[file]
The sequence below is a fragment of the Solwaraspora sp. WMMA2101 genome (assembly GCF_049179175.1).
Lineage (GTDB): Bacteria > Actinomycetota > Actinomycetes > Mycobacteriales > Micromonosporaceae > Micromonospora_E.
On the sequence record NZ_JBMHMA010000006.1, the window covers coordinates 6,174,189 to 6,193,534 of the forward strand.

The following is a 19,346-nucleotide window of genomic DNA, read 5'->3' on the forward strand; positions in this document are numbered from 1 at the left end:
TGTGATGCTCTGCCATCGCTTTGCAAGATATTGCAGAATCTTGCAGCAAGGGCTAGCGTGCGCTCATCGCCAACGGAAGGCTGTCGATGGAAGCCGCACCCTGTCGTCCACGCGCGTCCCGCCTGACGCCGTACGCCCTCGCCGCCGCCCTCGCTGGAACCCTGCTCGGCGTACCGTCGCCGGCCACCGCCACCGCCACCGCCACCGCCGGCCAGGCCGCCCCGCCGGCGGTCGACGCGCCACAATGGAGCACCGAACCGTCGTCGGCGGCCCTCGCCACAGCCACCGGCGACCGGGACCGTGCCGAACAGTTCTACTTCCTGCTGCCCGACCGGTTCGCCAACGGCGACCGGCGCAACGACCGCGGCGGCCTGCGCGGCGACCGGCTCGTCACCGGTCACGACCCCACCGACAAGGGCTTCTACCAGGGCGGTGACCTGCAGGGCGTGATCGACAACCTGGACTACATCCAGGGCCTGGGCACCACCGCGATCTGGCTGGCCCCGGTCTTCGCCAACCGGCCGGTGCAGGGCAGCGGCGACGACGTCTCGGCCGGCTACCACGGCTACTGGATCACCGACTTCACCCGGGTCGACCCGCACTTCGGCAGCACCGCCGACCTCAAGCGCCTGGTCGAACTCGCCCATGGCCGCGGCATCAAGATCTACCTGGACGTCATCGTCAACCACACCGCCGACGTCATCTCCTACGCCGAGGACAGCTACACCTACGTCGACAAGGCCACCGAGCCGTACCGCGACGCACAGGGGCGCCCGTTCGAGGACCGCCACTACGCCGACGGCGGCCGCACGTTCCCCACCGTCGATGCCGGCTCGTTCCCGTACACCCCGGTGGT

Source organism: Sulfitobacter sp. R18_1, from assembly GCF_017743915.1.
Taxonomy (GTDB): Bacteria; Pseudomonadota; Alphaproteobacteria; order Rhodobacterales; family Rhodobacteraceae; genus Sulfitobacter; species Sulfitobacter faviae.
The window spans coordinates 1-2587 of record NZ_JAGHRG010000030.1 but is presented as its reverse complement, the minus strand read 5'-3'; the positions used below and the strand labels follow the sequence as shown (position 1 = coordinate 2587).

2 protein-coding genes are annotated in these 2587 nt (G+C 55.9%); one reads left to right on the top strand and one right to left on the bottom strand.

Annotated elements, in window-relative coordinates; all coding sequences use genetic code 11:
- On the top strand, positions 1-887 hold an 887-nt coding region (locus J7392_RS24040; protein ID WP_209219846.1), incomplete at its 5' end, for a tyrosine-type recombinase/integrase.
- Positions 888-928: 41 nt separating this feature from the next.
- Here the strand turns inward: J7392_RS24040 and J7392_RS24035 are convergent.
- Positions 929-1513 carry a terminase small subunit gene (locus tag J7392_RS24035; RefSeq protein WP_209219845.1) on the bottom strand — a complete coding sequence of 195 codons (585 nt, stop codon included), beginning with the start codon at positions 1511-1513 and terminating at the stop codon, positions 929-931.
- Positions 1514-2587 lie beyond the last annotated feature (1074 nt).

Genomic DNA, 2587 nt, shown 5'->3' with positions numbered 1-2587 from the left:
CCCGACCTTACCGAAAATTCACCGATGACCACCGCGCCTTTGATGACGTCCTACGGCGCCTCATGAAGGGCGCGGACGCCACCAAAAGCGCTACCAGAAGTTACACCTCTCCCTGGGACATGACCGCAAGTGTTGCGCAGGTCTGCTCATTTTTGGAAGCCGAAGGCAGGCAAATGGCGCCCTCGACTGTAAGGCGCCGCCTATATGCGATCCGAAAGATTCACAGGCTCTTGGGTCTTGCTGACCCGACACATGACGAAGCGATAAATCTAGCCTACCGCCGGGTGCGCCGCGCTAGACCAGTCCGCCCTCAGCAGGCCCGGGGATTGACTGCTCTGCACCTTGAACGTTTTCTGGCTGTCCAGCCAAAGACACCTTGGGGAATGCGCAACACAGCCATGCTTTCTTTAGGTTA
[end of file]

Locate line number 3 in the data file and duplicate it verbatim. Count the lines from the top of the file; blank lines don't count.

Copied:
On the sequence record NZ_JBMHMA010000006.1, the window covers coordinates 6,174,189 to 6,193,534 of the forward strand.